That’s because I’m with this perfect girl. She’s smart and funny and absolutely gorgeous.
Here’s the problem.
I met her this morning while walking in the park. Death arrived as this really cute girl, a comfortable arm-full of chocolate-skinned female with one eye blue and the other green, and fine chestnut hair. As if every human female archetype had been rolled into one.
She was following me around just keeping her distance which is sort of cool; being openly stalked by a cute girl until I become interested, which I figured was her intent. Some girls are shy like that.
However this girl was just waiting for the proper moment to kill me.
I turned around finally and I’m standing there smiling at her as she walks up and she’s going to touch me and then she says Oh you can see me. What do I look like? And without knowing at the time that she’s death I tell her she’s drop-dead gorgeous and can I buy her a soda or something and she eyes me up and down before she smiles and says yes.
Death apparently has a highly refined sense of irony.
You are wondering how I know she is death. It’s like this. We had just made a date and we’re walking up the sidewalk out of the park — she about arm’s length distant because she’s already said she can’t touch me without killing me — and I’m saying yeah right you’re death then prove it when she blows lightly into a tree overhead and all these insects, spiders and birds literally fall dead to the sidewalk at our feet.
It was the most horrific thing I’d ever witnessed.
And then she looked at me and said that she really did need to kill me before too long but as long as she was visible she was good for a cup of coffee, if I was still interested.
So coffee it was.
Now we’re seated at a small table under an umbrella at an outside cafe. Nobody is paying us any attention.
I can’t take my eyes off of death.
“I don’t get it,” she says, picking up her cup. “You shouldn’t be able to see me.”
I’m really nervous, being this close to death. But I manage to sound casual.
“Yeah? Then people have been seriously missing out because you are really beautiful.”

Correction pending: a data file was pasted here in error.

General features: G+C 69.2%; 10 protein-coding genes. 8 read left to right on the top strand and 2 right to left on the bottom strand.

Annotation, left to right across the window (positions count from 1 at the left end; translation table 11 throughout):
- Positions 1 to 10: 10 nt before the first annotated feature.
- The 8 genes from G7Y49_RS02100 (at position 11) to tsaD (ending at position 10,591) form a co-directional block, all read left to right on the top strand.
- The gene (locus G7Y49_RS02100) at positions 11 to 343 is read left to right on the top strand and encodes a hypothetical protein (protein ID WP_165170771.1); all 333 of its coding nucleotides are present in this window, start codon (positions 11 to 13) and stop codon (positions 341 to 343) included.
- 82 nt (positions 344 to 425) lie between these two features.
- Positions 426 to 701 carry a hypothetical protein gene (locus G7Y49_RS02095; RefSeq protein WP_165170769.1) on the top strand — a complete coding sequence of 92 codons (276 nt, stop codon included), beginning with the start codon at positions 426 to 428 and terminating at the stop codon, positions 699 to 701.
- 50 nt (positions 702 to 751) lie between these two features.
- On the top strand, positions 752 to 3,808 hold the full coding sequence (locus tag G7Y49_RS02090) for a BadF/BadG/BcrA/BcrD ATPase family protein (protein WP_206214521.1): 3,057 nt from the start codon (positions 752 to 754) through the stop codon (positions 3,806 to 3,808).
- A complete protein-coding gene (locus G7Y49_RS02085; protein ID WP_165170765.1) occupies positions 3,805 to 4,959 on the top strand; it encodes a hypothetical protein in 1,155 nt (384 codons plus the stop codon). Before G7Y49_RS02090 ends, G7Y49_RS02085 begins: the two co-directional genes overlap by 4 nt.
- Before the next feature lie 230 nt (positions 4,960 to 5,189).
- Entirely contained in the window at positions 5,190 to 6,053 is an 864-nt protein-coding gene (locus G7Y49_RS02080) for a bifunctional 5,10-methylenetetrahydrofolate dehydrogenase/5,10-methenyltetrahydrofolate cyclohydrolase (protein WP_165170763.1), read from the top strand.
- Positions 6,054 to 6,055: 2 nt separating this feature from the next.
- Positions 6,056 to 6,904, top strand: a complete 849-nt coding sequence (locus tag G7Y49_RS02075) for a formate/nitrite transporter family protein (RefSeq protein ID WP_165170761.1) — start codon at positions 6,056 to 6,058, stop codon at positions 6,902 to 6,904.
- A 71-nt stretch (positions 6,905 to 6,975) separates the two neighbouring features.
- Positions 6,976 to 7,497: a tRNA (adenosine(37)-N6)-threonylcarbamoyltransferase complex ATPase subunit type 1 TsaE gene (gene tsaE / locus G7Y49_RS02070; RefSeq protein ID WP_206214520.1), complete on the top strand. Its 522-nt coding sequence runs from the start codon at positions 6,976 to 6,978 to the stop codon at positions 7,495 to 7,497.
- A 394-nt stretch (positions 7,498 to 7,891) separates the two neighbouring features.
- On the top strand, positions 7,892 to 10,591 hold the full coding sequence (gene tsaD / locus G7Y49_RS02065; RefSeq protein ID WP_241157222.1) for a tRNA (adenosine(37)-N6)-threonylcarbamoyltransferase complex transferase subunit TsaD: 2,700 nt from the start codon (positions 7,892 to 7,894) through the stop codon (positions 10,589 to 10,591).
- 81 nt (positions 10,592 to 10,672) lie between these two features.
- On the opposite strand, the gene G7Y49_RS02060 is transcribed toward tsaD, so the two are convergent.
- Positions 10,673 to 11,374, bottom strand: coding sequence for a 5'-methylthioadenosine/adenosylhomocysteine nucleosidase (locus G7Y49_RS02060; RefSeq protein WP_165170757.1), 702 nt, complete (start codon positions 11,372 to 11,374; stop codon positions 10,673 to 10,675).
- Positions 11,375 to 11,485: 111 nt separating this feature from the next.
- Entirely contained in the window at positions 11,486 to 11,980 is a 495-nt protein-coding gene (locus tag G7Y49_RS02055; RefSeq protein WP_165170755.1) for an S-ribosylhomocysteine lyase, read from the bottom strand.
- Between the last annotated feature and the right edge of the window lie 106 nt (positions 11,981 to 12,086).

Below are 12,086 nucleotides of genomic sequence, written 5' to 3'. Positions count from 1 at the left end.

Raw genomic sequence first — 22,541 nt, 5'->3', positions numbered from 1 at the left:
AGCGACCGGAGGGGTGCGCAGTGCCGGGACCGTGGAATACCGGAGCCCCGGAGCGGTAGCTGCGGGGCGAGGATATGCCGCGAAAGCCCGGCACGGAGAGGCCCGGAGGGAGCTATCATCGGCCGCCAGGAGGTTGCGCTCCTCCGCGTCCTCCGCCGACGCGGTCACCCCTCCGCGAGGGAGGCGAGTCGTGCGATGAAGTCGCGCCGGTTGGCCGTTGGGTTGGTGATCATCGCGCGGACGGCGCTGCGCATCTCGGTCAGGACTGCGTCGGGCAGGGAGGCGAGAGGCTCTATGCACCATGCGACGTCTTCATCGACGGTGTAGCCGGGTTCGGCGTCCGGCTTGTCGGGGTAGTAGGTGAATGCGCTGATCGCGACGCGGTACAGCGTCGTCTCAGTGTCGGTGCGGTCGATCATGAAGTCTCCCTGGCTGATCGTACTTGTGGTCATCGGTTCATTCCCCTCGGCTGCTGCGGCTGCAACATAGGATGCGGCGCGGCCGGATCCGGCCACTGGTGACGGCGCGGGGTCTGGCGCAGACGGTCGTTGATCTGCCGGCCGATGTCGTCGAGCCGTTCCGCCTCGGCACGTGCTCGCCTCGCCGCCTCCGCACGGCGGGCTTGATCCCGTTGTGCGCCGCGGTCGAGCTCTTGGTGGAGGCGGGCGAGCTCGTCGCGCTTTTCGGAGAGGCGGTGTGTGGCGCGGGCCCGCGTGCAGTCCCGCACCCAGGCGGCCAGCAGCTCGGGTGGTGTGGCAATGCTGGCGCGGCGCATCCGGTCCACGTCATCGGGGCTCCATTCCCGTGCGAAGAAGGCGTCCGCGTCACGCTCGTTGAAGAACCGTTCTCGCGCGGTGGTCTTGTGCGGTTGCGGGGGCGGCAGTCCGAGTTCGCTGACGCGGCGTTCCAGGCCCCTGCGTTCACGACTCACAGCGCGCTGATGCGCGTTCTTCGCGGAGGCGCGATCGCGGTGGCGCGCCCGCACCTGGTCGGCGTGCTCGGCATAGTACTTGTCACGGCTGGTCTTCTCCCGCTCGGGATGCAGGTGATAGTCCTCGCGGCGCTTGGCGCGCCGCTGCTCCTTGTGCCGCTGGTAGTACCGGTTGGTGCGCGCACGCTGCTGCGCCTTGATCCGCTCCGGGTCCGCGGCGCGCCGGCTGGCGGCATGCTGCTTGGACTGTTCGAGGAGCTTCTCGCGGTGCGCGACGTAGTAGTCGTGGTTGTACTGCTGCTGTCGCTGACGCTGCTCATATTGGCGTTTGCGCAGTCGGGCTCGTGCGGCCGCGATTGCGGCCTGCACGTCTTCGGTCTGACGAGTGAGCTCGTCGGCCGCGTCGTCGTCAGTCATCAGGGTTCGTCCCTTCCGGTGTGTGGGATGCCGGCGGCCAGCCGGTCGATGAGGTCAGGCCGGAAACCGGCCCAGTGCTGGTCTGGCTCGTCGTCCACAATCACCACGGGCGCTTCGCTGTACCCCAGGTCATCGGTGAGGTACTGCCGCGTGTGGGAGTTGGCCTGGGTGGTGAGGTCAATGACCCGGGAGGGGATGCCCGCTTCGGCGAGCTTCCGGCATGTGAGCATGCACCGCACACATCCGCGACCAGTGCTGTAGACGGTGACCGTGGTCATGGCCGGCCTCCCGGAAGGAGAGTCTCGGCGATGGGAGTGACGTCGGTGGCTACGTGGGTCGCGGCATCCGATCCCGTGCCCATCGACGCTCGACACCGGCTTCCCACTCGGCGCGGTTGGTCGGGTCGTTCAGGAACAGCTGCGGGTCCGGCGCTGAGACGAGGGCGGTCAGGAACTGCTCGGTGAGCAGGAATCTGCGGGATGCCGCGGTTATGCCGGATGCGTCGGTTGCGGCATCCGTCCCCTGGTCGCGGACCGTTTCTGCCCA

She smiles at me sweetly and takes a sip.
“I mean,” I continue. “Death is supposed to be a skeletal dude with a sword —”
“Scythe,” she corrects me.
“Scythe. How did they get that so wrong?”
She shrugs. “Those as can see me at all give me the shape they think I ought to have. The grim reaper was only one such projection. It just happened to make its way into the popular press.”
“So I made you gorgeous?”
She leans forward, eyes glittering. “So it seems. Very curious. You have an uncommon outlook on death, soon-to-be-dead-guy.”
I manage to ignore that last part. “So you don’t know my name? Aren’t I written into some book of souls or something?”
“I don’t, and you might be or not, I’ve no idea. I just kill things.”
She says it like it’s nothing.
“I see, so you go around randomly killing people?”
“Death is supposed to be a random thing,” she says with a faint smile. “Or would you rather I place personals ads?”
She leans back and thinks for a moment then says, “Death seeks M/F S/M for STR. Age not important. Must be alive.”
She giggles and looks over at me for a reaction.
It figures that death would have a warped sense of humor.
I keep reminding myself she’s going to kill me, too.
“Wait. Aren’t you supposed to be — out working or something?”
Maybe she’ll forget I was on her list.
“You mean I should be killing things.”
“I don’t want to mess up your schedule or anything.”
“Not to worry,” she says while looking closely at a dessert menu. “Death is everywhere. How else can I kill 100 people a minute? And that’s just the people. If you will excuse me a moment —”
She gets up suddenly and walks out onto the sidewalk.
My heart skips a beat. Is she really leaving?
And if so then why am I disappointed?
She waits there a moment and then touches a guy as he walks past. He walks another few yards, clutches at his chest and falls down dead.
She returns to our table and sits down across from me.
I’m happy and terrified at the same time. Beautiful women can do that to a guy.
“Where were we?” she says.
“A tiramisu, perhaps?” I offer, hoping to distract her.
She laces her hands together under her chin and regards me a moment before smiling thinly and saying:
“I should be going.”
And so, my time is up.
Out of habit I pull out my wallet to settle the bill, but she shakes her head and says, “We were never here.”
We walk until we come to a secluded place in the park.
“It’s time,” she says, and reaches to touch me.
“Wait!” I cry. “Um — can I make a last request?”
“Could you — maybe kiss me?”
Death smiles. “I was hoping you would ask that.”
I lay down on the grass and she kneels and without preamble lightly kisses me.
The kiss of death. It is the most amazing kiss. Ever. Seriously electric.
We part and I open my eyes. She’s looking down at me and says, “That’s odd. Let me try that again.”
She sits on top of me, takes my face in her hands, and kisses me hard. For a long time.
We separate breathlessly and I’m looking up at her still.
She smiles and with her eyes shining says, “Let’s walk some more.”
It’s long after dark. Death and I are holding hands, walking and talking. She’s been telling me what she knows about dying. Which is a lot. And oddly, we’ve spent a lot of time making out.
At this point I am completely intoxicate by her.
What a day.
“How about we get a room?” she offers, and squeezes my hand.
What a woman.
She’s keeping me alive for some reason. Maybe death needs someone to talk to. Maybe she likes that I made her attractive. Probably I’ll never know.
What matters is I get to be with her.
I know the score; one of these days she’ll grow tired of me and then the next kiss will be the last.
Until then I’ll be happy.
Each day as they come, living with death.